"Mags is in there with her. We were waiting for you to come back as soon as it happened. Hoping for it, to be honest. We're not sure… what… well, if you can reach her… I mean-"

Reach her? What does that mean, thinks Finnick.

"Why? What happened?" asks Finnick, his right hand clenching his luggage bag even tighter.

Turlach pauses, then he looks straight at Finnick. "Finnick, Annie's father is dead."

Finnick's legs moves first before his mind even fully comprehends what Turlach just said.

He runs into the house, and is met with Mags standing just inside the doorway, shushing him and pointing to the sofa in the living room. Annie is asleep. He swiftly and silently makes his way to the sofa and kneels down next to her. She's laying on her side with her face to him. Annie's hair is wild again, tangled and dirty and covering her eyes. He carefully moves it away from her face, placing it behind her head. A dark bruise covers her left cheek and a cut mars her bottom lip. His heart pounds in his chest as a heat rises in him and reaches the backs of his eyes, blurring his vision.

"We had to give her some sleep syrup," says Turlach quietly.

Finnick's eyes are concentrated on her face, which carries a frown, with a wrinkle in the area just between her eyes. Even with medication, she's struggling in her dreams. He puts his hand on the side of her face, softly caressing the area of her bruise with his thumb, wishing that somehow he could make it disappear with his touch. He tries to whisper her name, but nothing comes out.

"What happened?" croaks Finnick after a few attempts at speaking. "Why is she hurt?"

No one says anything, and after a few seconds, Finnick finally gets up to turn and face Turlach and Mags. His face looks hard and menacing, like that of a Career tribute about to make a kill in the arena. He hardly ever has a reason to show this side of him in District 4.

"We don't know," says Turlach. Finnick's face changes to a look of despair.

Mags mumbles something and motions for them to sit down at the kitchen table. It's only a few meters away from where Annie lays in the living room, but Finnick is reluctant to step away. Only when Mags jabs him with her cane does he move, but the scowl on his face shows his disapproval towards Mags. If she is scared about his reaction, she doesn't show it.

Still, he goes to the kitchen and sits down, his face and chair turned halfway so he can see Annie from his left side and Mags from his right. Turlach sits across the table from him and starts explaining for Mags.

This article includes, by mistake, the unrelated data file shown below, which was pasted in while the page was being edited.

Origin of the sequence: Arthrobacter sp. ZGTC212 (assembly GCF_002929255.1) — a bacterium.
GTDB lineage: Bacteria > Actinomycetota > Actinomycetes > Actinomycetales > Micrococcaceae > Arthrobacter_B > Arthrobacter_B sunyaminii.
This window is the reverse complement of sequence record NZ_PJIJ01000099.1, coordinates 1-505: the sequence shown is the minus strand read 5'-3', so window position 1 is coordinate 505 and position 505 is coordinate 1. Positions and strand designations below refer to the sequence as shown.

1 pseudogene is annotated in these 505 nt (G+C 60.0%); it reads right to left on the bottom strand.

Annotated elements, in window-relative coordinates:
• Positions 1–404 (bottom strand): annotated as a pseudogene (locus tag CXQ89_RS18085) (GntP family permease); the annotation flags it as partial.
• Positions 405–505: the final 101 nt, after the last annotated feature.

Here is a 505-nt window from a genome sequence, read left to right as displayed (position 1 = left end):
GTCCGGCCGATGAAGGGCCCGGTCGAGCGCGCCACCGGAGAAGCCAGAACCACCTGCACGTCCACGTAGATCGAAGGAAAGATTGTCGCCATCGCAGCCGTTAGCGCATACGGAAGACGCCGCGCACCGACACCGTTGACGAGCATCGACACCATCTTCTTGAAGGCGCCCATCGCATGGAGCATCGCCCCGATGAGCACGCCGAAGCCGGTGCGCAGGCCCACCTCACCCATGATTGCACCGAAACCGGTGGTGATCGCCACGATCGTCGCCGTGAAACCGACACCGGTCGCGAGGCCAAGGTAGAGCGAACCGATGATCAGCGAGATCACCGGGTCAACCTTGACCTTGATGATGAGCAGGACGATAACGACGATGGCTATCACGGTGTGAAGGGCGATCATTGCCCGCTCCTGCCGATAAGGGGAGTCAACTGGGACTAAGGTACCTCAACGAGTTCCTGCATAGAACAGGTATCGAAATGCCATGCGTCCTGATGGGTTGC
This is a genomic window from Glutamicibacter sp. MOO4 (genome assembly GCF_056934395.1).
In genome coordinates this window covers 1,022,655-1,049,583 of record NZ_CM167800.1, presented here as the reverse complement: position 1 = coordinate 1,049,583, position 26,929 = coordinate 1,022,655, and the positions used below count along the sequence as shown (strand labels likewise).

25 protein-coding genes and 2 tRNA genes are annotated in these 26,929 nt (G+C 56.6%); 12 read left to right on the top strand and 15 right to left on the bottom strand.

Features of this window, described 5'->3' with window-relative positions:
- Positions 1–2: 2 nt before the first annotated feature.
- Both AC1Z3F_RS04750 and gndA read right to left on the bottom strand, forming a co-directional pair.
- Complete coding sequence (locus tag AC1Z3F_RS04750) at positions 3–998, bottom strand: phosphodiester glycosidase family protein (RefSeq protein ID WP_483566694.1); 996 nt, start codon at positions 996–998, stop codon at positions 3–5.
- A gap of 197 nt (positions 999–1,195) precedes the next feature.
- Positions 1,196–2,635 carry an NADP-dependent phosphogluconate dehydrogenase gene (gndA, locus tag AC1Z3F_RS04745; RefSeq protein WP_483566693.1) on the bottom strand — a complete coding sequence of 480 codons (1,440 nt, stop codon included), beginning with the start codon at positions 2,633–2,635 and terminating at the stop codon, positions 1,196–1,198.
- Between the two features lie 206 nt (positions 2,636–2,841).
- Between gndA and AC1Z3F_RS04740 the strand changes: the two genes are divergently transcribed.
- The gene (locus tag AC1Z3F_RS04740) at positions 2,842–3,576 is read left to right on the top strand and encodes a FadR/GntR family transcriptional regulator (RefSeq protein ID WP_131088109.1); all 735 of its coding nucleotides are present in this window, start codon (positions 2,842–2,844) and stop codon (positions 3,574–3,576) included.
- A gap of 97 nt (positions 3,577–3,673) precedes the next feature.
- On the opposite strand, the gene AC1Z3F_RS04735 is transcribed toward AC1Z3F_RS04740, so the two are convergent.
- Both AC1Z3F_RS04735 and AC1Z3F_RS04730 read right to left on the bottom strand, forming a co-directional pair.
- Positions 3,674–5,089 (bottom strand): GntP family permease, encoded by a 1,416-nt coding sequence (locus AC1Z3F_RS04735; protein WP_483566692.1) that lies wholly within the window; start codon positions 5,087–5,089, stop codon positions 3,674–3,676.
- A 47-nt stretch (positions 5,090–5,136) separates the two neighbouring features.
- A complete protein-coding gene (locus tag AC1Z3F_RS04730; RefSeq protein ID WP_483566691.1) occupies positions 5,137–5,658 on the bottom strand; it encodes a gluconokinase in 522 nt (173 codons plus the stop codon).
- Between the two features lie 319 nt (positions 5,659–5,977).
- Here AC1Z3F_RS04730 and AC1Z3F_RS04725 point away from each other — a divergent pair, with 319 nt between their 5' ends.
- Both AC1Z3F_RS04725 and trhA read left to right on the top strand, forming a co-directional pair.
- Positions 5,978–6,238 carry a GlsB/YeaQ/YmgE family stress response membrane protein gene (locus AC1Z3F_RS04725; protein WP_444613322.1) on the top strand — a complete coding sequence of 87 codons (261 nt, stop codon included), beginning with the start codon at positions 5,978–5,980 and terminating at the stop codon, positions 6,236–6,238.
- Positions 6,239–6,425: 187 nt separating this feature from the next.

Apparently Mags was the one who found her first, a week before Finnick's return. She stepped into the house when she found the front door ajar that morning. Nothing seemed amiss, so Mags whistled for Annie to come down, but there was no immediate response. Only the faint sound of a muffled cry alerted Mags to a possible problem.

Mags had described as best as she could, without so many words, the mess she found in Annie's room. Annie was crouched tightly in the farthest corner of the room from the door. Her father's body laid on his side, with his blood seeped on the carpet and a long knife with one serrated side lying only a few inches from where Annie was crouched.

Annie had been covered in blood, mostly on her hands. She had gashes on her hands and arms, but most of the blood seemed to be from her father's fatal wound. Obviously a struggle had taken place, but Mags couldn't make out why it happened. She was hesitant to conclude anything beyond that.

Finnick could only shake his head. "It wasn't between them. It couldn't have been," says Finnick.

"There's no way of knowing, Finnick. She hasn't necessarily been making sense, and the peacekeepers that came don't see any other-"

"It wasn't between them," repeats Finnick through gritted teeth. "You didn't know her dad. He would have never hurt her."

No one speaks for a while, and Finnick knows they're waiting for him to calm down a bit before saying anything else. He just closes his eyes and leans his head against his right hand, trying to do exactly that. He takes a deep breath before he says anything else.

"Sorry," says Finnick. Mags places her hand on his arm and gives him a sympathetic look. Finnick motions to get up again.

"Patience," mumbles Mags quietly, squeezing his arm. Finnick looks at Mags, and then leans back against the chair again.

"What happened after?"

"They took his body, and made a report, but they haven't come back since. We've just been trying to keep Annie from…" Turlach pauses.


"Hurting herself."

The pain in Finnick's chest grows stronger, as if he had just taken a blow right to his heart, and the scowl on his face turns into sorrow.

"So you give her the sleep syrup," says Finnick.

"It's the only way to get her to sleep. She hasn't been sleeping well at all. She only gets about thirty minutes worth now and then if we don't get the syrup in her. Plus, she barely eats anything."

"Don't give it to her anymore," says Finnick. He senses that Turlach is about to say something to change his mind, but he won't let him. "It'll make things worse. It'll make her not want to feel anything anymore."